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Re: FDR's Tragic Refusal to Deal with the German Resistance and Abandon "Unconditional Surrender"

Post by Michael Kenny » 02 Apr 2021 06:10

rcocean wrote:
01 Apr 2021 15:54
they allowed Hitler to rearm, and then declared war on Hitler in 1939,

Usual distortion of reality trotted out by the apologists. The idea that it was The Allies who 'started it' is as valid a defence as a burglar claiming in court he was innocent because it was the homeowner who attacked him for no good reason as he peacefully rummaged through the wife's underwear drawer.

Sid Guttridge
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Re: FDR's Tragic Refusal to Deal with the German Resistance and Abandon "Unconditional Surrender"

Post by Sid Guttridge » 02 Apr 2021 07:28

Hi rcocean,

You post, "Official history of the state department. Go look it up..........I don't have to give you the page number."

So, you are basically expecting us to accept your opinion without any traceable evidence whatsoever?

That is not consistent with, "I have to provide the basis for my historical assertions."

I have searched the Library of Congress Catalog for "Official history of the state department". No such title seems to exist.

You appear to owe us an explanation.

You post, "You would appear to not be reading other people's posts responding to me. Apparently." Indeed, I do not necessarily do so. (I wouldn't want to intrude too much on your private grief!).

However, that is not the issue.

You posted "Sid Guttridge wrote: The US declared war on the Germans in 1939?" The simple fact is that I did not post that either as a statement or a question. Nor has anyone else attributed that to me. A simple apology or explanation for the error would have sufficed.

I should point out that your Post #139 does not reject Unconditional Surrender at all. It just recommends a unilateral, fuller explanation by the Allies of what Unconditional Surrender entailed.

Cheers,

Sid.

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Re: FDR's Tragic Refusal to Deal with the German Resistance and Abandon "Unconditional Surrender"

Post by Andrew Arthy » 03 Apr 2021 02:38

Hi,

The source is easily accessible online, and is searchable: https://history.state.gov/search?q=%22u ... y=date-asc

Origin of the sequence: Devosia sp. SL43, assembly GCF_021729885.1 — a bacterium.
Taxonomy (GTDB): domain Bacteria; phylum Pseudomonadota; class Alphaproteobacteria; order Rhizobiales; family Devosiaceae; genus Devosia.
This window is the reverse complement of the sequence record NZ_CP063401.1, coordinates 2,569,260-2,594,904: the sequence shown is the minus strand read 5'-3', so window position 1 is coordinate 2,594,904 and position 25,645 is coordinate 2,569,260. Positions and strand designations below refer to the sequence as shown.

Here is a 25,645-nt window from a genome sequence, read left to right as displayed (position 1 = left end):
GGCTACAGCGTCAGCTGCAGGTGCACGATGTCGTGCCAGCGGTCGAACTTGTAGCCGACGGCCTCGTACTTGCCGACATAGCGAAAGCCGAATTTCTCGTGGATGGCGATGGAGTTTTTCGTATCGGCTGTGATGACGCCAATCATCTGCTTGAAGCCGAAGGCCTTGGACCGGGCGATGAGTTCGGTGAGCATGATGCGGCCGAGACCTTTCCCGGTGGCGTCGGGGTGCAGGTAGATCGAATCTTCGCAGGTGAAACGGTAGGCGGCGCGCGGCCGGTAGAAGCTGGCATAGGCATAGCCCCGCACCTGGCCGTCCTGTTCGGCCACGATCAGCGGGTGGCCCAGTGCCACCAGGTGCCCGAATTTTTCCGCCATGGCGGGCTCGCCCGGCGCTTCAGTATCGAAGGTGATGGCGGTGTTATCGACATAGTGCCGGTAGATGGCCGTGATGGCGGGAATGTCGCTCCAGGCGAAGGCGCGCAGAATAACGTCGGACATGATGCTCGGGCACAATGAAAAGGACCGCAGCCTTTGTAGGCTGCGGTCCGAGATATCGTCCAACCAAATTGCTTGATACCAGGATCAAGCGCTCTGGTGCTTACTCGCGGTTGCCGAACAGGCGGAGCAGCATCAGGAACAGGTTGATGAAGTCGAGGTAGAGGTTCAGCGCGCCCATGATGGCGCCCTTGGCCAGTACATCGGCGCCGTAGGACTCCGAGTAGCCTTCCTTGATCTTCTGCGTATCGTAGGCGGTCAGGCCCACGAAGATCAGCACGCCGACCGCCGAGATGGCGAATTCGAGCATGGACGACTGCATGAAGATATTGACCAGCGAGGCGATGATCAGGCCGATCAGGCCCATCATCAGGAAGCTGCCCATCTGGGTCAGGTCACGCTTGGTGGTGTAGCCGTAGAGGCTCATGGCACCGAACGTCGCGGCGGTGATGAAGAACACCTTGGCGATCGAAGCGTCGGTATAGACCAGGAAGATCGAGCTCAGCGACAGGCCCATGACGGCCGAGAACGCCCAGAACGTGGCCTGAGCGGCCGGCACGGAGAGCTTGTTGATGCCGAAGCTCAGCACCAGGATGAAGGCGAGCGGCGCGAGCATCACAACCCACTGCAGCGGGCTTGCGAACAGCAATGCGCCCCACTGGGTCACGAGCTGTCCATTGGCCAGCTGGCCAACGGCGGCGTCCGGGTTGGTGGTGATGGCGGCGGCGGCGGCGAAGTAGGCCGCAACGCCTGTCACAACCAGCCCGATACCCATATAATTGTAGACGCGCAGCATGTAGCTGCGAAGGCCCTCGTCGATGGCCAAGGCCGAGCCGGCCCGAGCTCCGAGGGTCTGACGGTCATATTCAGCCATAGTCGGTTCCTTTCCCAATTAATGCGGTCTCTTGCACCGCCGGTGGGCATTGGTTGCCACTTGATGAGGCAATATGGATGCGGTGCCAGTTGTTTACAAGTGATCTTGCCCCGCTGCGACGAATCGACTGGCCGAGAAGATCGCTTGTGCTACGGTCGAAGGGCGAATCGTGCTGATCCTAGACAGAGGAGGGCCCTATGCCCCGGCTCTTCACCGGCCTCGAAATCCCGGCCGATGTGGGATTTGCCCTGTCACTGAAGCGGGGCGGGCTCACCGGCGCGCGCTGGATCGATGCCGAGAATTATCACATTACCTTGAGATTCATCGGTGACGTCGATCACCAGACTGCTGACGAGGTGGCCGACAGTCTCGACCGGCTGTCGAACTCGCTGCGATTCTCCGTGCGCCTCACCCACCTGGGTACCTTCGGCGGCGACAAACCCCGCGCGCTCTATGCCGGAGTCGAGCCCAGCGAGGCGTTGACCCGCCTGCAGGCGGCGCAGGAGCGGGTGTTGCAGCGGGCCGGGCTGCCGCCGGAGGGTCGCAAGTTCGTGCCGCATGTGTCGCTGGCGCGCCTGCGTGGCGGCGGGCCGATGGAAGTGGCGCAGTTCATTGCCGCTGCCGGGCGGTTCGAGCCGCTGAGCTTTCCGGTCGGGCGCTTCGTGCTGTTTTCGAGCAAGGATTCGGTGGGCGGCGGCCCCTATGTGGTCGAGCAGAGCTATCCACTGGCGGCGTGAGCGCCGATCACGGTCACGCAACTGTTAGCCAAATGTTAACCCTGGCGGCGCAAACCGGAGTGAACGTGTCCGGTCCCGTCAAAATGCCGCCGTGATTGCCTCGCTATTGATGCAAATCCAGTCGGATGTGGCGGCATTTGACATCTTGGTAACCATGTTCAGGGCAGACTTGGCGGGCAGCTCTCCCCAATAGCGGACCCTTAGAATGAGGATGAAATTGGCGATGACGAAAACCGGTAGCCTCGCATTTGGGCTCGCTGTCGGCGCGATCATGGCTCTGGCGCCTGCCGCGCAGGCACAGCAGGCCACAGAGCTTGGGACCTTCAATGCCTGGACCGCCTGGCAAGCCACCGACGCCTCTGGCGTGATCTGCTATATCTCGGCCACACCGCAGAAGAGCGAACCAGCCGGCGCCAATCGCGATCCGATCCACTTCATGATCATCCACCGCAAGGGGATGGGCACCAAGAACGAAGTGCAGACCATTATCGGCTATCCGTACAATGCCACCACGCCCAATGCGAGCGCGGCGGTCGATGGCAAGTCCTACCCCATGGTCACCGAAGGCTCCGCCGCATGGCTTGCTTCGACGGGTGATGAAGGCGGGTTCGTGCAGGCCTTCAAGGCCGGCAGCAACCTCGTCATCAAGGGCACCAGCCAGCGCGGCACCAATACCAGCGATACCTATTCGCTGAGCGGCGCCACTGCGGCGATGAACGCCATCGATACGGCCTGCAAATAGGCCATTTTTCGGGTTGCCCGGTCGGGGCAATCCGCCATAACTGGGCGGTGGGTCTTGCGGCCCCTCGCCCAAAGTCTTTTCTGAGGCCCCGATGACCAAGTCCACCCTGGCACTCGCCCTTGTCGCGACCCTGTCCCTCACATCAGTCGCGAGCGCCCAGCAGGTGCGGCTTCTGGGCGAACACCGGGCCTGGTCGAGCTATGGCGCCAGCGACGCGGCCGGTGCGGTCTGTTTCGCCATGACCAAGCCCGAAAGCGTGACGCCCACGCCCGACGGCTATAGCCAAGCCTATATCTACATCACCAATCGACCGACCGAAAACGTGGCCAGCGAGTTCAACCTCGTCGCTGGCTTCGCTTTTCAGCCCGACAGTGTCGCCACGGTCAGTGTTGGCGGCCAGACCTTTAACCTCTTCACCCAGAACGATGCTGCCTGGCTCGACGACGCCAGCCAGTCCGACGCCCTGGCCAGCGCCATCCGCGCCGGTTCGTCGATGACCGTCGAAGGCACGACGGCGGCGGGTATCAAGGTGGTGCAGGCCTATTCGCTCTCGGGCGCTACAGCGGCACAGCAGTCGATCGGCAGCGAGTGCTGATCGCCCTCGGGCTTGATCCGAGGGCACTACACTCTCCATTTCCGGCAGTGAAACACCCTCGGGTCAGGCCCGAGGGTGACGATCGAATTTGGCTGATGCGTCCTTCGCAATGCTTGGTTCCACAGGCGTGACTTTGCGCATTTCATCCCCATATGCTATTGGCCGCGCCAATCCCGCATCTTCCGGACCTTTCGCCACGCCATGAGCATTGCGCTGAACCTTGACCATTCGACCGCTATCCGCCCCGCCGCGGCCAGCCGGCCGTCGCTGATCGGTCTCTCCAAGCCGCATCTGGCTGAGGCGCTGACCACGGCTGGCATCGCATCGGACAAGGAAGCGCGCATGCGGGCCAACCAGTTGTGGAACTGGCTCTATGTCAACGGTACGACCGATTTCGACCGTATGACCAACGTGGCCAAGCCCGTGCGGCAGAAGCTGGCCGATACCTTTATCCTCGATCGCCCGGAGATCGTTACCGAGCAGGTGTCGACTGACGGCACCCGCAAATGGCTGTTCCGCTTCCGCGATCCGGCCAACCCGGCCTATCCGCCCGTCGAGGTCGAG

The Himmler extract is from 26 December 1943, and reads as follows:

"The British Minister has informed me that according to the Swedish Government an unnamed pro-Nazi Swedish businessman has recently had talks in Berlin with a member of the German Foreign Office and Himmler. The Swedish Government has advised the British Government that Himmler indicated in these conversations that he was ready to send one army officer and one party official to meet the British to obtain definition of the term unconditional surrender.

The British Minister has been instructed to inform Molotov of the above and to ask Soviet approval of the British Government’s intended reply to the Swedish Government that unconditional surrender requires no definition.

The British Minister has put this in writing to Molotov but has so far not received a reply." [https://history.state.gov/historicaldoc ... 43v01/d517]

There is another Himmler surrender reference here: https://history.state.gov/historicaldoc ... 44v01/d259

Cheers,
Andrew A.
Air War Publications - www.airwarpublications.com/earticles

Sid Guttridge
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Re: FDR's Tragic Refusal to Deal with the German Resistance and Abandon "Unconditional Surrender"

Post by Sid Guttridge » 03 Apr 2021 08:33

Hi Andrew Arthy,

Thank you very much.

That should advance the conversation and avoid any of us embarrassing ourselves any further.

Cheers,

Sid.

rcocean
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Re: FDR's Tragic Refusal to Deal with the German Resistance and Abandon "Unconditional Surrender"

Post by rcocean » 03 Apr 2021 16:04

Andrew Arthy wrote:
03 Apr 2021 02:38

Cheers,
Andrew A.
Air War Publications - www.airwarpublications.com/earticles
Yes. And you can get even more detail by looking up the actual Foreign relations book that is not extracted online. Thanks for your effort.

Sid Guttridge
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Re: FDR's Tragic Refusal to Deal with the German Resistance and Abandon "Unconditional Surrender"